I am aware that the time for 2018 reflections is past and it is now time to be thinking ahead into 2019. But isn’t the ability to reject ‘topical’ timelines the whole point of a personal blog? If not, then it should be..
Last year I finally stopped crossing my eyes to look at the bridge of my nose in a (pointless?) attempt to balance my favourite glasses. Result: I looked outwards to see the world in all its glory. I still scrunch my face occasionally of-course (you didn’t really believe I stopped caring about the glasses on my nose, did you?)
2018, you’ve been great in every way. So how do I love thee? Let me count the ways..
1. An exhilarating, life-affirming tour of the United States of America in February was the best possible start to the year. There is no other word that can best describe the adrenaline, excitement, and contentment of my three weeks there. Along with my trusty suitcase, I visited 8 cities across 7 states and three timezones. I slipped in the snow several times. I ate more burgers and fries and pizzas and sandwiches and cookies than a person should. I visited New York and completed my trilogy of visiting the fabled great city trio of London-New York-Paris. I left my heart in Chicago with the broad streets, high-rises, Frank Lloyd Wright and a sense of the old, the regal, the traditional. I fell in love with the eclectic vibe of Arizona with cactii and palm trees and the most gorgeous sunsets.
2. I returned to my work on a special educational technology project (which I am not allowed to disclose, yet). There was the magic of being with a bunch of constructive, positive people who laughed and worked and made every day a great joy. There was the purpose and belief of solving a real problem. There was the confidence and self-awareness of exactly where we stood and what we set out to do. In short, it was a space which resonated with every personal value I hold dear and brings out the best in me. After years of hopping around, I found something that made me reconsider my long-planned PhD and wonder if I should push it by a few more years to work in a place that I could finally settle into, without thinking of the enemy of any real work – “what’s next?” That is pretty special and I am very grateful to have had this experience.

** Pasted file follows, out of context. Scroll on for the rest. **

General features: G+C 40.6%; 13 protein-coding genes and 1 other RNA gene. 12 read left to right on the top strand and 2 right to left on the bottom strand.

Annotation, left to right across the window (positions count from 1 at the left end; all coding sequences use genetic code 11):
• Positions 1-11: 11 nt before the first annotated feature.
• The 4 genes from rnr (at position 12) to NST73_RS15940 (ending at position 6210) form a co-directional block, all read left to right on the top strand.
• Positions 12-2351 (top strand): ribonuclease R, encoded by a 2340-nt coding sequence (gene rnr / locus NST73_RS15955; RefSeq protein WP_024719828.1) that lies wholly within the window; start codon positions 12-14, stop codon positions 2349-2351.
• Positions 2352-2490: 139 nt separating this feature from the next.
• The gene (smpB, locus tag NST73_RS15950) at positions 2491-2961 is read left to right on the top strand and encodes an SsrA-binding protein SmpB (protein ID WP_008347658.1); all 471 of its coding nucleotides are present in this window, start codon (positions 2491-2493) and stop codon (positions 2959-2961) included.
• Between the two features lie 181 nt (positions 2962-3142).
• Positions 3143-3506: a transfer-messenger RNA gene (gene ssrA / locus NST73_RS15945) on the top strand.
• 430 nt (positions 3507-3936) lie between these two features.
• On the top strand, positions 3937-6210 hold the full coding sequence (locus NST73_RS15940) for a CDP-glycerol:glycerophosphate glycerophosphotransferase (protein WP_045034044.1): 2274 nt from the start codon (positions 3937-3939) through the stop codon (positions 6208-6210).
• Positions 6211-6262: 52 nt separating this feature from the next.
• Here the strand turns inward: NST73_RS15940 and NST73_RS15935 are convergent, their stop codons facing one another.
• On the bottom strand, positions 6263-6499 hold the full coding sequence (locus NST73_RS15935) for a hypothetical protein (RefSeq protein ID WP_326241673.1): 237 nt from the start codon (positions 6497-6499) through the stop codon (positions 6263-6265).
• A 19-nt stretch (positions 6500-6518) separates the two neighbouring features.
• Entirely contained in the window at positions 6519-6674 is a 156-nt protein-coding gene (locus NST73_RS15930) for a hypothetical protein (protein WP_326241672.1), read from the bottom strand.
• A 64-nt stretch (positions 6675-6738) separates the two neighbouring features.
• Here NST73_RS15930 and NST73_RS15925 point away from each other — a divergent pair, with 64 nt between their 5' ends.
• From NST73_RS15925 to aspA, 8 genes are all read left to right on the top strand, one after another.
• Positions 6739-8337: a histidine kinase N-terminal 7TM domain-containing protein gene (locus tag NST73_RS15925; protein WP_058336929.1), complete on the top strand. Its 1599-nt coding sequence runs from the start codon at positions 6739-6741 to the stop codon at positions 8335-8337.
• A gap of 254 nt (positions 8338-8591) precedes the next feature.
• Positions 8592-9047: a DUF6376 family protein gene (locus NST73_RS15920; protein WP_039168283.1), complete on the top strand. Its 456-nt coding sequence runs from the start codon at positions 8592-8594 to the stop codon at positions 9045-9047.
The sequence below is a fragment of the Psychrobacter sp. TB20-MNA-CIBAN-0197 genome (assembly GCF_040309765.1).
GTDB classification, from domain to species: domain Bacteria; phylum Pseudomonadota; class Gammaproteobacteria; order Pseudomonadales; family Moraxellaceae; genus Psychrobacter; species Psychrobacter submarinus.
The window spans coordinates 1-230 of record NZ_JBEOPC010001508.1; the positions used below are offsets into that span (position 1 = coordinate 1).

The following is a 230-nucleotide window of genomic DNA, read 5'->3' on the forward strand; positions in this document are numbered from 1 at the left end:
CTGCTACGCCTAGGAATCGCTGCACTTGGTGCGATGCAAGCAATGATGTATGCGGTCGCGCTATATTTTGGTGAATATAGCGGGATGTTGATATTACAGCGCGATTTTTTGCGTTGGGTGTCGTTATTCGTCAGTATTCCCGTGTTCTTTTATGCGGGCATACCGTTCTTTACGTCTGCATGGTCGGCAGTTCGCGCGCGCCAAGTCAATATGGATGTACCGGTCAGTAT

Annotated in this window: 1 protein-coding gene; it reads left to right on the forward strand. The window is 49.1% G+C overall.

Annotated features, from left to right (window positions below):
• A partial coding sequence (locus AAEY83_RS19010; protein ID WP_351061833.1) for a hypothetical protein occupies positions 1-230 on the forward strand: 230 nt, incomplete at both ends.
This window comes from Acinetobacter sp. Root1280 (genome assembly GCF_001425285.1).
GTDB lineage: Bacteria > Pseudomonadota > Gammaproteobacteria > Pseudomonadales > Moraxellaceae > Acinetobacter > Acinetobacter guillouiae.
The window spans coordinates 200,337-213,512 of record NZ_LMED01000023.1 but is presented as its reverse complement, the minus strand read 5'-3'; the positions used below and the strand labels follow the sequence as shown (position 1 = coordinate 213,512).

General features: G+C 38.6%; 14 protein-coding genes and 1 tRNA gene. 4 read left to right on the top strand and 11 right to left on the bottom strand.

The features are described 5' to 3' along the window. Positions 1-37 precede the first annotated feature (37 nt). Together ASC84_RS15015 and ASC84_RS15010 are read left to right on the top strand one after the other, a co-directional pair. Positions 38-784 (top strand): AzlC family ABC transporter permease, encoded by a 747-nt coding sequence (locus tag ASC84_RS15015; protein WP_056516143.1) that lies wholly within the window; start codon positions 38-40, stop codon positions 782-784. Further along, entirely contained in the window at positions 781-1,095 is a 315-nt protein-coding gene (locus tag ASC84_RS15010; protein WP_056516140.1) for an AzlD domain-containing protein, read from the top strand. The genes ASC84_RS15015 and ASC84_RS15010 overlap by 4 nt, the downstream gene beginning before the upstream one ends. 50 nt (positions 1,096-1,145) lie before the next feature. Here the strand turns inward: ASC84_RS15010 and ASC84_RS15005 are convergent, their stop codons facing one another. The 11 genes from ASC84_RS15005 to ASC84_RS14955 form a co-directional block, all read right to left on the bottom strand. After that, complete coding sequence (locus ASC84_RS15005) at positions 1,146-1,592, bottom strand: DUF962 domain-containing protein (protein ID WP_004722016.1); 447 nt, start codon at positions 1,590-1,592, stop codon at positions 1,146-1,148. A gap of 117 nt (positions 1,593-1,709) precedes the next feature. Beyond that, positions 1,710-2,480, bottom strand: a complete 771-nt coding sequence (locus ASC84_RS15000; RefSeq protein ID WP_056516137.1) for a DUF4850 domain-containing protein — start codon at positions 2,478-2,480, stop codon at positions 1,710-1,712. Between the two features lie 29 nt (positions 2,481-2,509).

3. The (inexplicable) desire to pursue a PhD brought me to Arizona State University in Tempe. Here, I fulfilled an old wish from my girlhood – of living in my own apartment, inhabiting my own space. In the years of college and later, of heady highs and lows where dreams were woven and shattered, I had forgotten about this particular wish. I realised it through the peace I found in my ‘own’ space, through the wonderful solitude of my evenings on my patio, through my sudden impulse to buy art and vases and table-mats and scrub the kitchen clean. This apartment is a small statement to my constant struggle to live an independent life and the fulfilment of this girlhood wish brings me immense happiness.
4. The year rounded off with a fabulous vacation to the Grand Canyon during Thanksgiving. Stargazing in the Canyon goes down as #1 life experience yet. The walk from Hermit Point to Hopi Point with spectacular views of the Colorado river is a close second. Our old, cozy log cabin in Williams was straight out of a children’s storybook. The best part of this vacation were the people I shared it with – especially the women with whom I laughed late into the night, every night. This vacation was about re-discovering sisterhood with constructive, independent, strong women figuring out their places in this whacko world. It was about sharing and laughing at the ad-libbing that adulthood is. It was about feeling well-cared for and relaxed because women just know what needs to be done and do it without direction! I am certainly very grateful (in a brand new sense) for all the women I know, who are always up for a chat or a few chuckles as much as they are there for the ups and the downs. I always had great women friends but last year, I acknowledged their presence more keenly.
2018 turned the tide. A decade since I turned 18, adulthood feels like home.